Ultima Ora by Thomas Kabdebo

Author:  Thomas Kabdebo

The cover to Ultima Ora by Thomas KabdeboCounty Clare, Ireland. Salmon Poetry / Dufour Editions. 2018. 46 pages.

Most of the poems in Ultima Ora are brief, sometimes epigrammatic, sometimes anecdotal. In the best of them, the brevity belies a depth, which Thomas Kabdebo opens to the reader through provocative and vivid imagery and through succinct allusion to mythology and the sacred.

The volume begins with Homer sitting on a stone by the shore while his own character, Odysseus, “was about / gathering baits for him.” There is something fascinating about the attempt to pack the majesty of the Odyssey into a mere four lines detailing such a seemingly private moment, as if the poet has energized his epigram by tensely packing into it an epic that threatens to break out.

In “Awakening,” Kabdebo turns to Aztec mythology, describing the Tlaloques who aid the sky god and bring the rain “like the priests of the idols with long hair.” In “Questions,” he asks the reader if we know how it feels to “live like a tree conscious of the woods,” evoking the motif of the living tree found in mythologies from around the world. Like a Dutch master, Kabdebo has a knack for suggesting great depths of shadow with a few brush strokes.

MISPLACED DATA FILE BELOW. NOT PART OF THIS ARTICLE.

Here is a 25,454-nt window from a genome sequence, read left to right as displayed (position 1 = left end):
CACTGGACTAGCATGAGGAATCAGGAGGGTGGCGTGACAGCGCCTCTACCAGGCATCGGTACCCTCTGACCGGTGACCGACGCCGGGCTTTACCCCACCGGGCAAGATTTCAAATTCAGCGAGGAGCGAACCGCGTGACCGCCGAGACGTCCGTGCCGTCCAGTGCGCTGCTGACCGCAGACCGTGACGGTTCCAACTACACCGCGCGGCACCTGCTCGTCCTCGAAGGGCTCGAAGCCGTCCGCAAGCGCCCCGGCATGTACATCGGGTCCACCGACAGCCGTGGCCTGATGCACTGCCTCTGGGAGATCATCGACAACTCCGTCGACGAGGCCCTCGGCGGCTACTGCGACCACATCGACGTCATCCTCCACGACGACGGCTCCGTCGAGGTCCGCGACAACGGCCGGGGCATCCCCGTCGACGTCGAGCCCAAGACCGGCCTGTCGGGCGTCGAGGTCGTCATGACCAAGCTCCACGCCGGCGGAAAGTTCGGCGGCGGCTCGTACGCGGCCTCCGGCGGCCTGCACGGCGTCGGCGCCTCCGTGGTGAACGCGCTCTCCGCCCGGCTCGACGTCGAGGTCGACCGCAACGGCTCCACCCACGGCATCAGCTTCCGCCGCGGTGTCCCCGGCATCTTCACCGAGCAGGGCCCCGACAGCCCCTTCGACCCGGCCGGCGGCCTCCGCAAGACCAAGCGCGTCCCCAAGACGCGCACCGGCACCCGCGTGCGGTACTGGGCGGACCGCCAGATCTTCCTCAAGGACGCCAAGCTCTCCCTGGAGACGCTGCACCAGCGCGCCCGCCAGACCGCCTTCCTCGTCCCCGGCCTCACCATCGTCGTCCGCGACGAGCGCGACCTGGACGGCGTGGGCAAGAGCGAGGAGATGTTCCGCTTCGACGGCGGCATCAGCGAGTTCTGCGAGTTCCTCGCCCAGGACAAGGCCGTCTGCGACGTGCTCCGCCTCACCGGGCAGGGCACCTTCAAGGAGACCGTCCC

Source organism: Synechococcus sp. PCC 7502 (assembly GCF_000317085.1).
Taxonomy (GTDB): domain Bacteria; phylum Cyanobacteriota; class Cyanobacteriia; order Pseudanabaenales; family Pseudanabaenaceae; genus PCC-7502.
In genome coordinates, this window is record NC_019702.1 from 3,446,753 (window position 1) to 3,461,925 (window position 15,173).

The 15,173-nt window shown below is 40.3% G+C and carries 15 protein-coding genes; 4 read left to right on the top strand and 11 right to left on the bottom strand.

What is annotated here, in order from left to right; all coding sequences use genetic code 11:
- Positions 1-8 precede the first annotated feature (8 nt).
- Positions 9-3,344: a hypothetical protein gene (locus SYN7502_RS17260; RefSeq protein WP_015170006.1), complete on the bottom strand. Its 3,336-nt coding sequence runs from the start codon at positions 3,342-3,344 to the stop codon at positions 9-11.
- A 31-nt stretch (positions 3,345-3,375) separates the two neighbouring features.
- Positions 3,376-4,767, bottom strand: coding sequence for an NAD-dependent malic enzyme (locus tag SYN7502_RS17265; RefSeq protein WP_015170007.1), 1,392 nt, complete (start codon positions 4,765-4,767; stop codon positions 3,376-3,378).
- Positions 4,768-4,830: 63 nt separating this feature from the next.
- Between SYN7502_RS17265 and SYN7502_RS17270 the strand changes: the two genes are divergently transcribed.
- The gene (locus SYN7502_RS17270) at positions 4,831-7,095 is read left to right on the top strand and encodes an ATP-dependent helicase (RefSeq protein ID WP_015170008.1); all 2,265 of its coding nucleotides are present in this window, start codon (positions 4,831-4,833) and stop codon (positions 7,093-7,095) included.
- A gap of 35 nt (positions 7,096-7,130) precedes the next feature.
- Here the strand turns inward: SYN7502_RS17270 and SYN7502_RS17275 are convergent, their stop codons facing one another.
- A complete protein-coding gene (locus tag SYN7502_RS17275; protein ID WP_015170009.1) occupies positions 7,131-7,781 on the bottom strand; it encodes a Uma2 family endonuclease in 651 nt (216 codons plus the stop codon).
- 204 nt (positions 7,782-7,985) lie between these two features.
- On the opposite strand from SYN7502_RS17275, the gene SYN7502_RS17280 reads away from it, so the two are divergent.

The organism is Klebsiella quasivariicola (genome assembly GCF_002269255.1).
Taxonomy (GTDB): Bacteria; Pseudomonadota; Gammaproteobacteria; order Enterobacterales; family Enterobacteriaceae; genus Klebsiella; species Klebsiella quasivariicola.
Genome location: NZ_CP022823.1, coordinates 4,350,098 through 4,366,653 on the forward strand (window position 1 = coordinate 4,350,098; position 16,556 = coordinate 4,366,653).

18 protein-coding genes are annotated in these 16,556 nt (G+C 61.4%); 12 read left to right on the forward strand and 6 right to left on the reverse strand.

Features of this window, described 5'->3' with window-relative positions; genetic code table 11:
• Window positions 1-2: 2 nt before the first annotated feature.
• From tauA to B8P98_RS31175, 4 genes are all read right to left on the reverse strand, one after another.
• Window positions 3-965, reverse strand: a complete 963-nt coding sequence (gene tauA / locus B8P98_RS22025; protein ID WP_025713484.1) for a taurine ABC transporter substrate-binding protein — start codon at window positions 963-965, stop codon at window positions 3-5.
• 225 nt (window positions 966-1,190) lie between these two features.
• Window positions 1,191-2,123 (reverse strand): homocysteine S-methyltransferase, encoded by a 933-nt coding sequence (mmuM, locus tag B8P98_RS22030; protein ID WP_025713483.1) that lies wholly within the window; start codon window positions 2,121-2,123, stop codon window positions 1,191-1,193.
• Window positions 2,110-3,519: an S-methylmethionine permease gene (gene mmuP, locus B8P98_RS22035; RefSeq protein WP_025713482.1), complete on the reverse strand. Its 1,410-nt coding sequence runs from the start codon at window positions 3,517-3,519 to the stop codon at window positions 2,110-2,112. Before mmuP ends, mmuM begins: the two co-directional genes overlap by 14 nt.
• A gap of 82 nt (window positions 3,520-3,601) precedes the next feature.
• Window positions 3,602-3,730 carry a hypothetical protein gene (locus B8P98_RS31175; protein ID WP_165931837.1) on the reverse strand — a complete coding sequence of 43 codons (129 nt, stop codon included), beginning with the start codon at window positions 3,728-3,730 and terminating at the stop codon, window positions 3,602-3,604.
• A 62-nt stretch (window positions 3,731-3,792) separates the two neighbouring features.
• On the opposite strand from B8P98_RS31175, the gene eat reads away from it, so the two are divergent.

Unfortunately, he does not always choose to do so, and some of the poems in Ultima Ora come across as flippant or even lazy. It is hard to know, for instance, what to think of a poem like “Jutka,” which reads in its entirety: “because Lollobrigida / is not in town,” and another allusion to the Odyssey does not save “Nausikaa, who was she?” from bathos when the answer turns out to be “a moll – a woman / not a guy, / my butterfly!” Frivolity is a fine thing in a poem, but there is a world of difference between the artful frivolity of an epigram by Martial or a lunch poem by O’Hara and the kind of mere inattention of which Kabdebo is occasionally guilty.

Yet the book is, on balance, well worth reading and includes several poems of profound vision, especially the award-winning “Christ,” which probes the depths of the mysterious union of body and spirit, doubt and faith. The book’s title and tone give one the sense of a career nearing its end, but let’s hope the volume serves as an introduction for many readers to an usually thoughtful and artful poet.

Benjamin Myers
Oklahoma Baptist University


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